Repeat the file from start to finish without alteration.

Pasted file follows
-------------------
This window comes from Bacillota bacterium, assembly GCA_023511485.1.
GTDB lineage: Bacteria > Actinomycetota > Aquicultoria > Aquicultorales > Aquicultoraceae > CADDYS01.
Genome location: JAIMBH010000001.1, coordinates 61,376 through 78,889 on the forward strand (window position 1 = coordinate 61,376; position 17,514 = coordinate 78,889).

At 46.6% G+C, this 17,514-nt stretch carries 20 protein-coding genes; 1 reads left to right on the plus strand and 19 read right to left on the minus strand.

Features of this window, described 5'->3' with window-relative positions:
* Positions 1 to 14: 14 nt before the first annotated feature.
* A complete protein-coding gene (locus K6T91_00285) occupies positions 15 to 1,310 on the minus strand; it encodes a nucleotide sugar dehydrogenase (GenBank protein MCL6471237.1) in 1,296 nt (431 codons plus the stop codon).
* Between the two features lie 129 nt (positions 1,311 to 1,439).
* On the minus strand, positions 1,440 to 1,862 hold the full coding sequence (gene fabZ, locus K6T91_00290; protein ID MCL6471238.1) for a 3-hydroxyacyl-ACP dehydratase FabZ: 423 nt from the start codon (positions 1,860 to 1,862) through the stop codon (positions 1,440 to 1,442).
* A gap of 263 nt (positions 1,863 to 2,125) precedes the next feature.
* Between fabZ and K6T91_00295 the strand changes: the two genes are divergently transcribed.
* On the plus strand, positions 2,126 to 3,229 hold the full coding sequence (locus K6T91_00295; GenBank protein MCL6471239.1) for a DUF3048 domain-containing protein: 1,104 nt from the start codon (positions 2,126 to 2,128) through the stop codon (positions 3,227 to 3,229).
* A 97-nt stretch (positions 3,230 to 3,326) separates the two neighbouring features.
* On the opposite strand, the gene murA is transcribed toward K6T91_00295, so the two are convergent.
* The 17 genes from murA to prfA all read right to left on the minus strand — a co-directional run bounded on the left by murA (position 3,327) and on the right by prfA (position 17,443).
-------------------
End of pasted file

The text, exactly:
This window comes from Bacillota bacterium, assembly GCA_023511485.1.
GTDB lineage: Bacteria > Actinomycetota > Aquicultoria > Aquicultorales > Aquicultoraceae > CADDYS01.
Genome location: JAIMBH010000001.1, coordinates 61,376 through 78,889 on the forward strand (window position 1 = coordinate 61,376; position 17,514 = coordinate 78,889).

At 46.6% G+C, this 17,514-nt stretch carries 20 protein-coding genes; 1 reads left to right on the plus strand and 19 read right to left on the minus strand.

Features of this window, described 5'->3' with window-relative positions:
* Positions 1 to 14: 14 nt before the first annotated feature.
* A complete protein-coding gene (locus K6T91_00285) occupies positions 15 to 1,310 on the minus strand; it encodes a nucleotide sugar dehydrogenase (GenBank protein MCL6471237.1) in 1,296 nt (431 codons plus the stop codon).
* Between the two features lie 129 nt (positions 1,311 to 1,439).
* On the minus strand, positions 1,440 to 1,862 hold the full coding sequence (gene fabZ, locus K6T91_00290; protein ID MCL6471238.1) for a 3-hydroxyacyl-ACP dehydratase FabZ: 423 nt from the start codon (positions 1,860 to 1,862) through the stop codon (positions 1,440 to 1,442).
* A gap of 263 nt (positions 1,863 to 2,125) precedes the next feature.
* Between fabZ and K6T91_00295 the strand changes: the two genes are divergently transcribed.
* On the plus strand, positions 2,126 to 3,229 hold the full coding sequence (locus K6T91_00295; GenBank protein MCL6471239.1) for a DUF3048 domain-containing protein: 1,104 nt from the start codon (positions 2,126 to 2,128) through the stop codon (positions 3,227 to 3,229).
* A 97-nt stretch (positions 3,230 to 3,326) separates the two neighbouring features.
* On the opposite strand, the gene murA is transcribed toward K6T91_00295, so the two are convergent.
* The 17 genes from murA to prfA all read right to left on the minus strand — a co-directional run bounded on the left by murA (position 3,327) and on the right by prfA (position 17,443).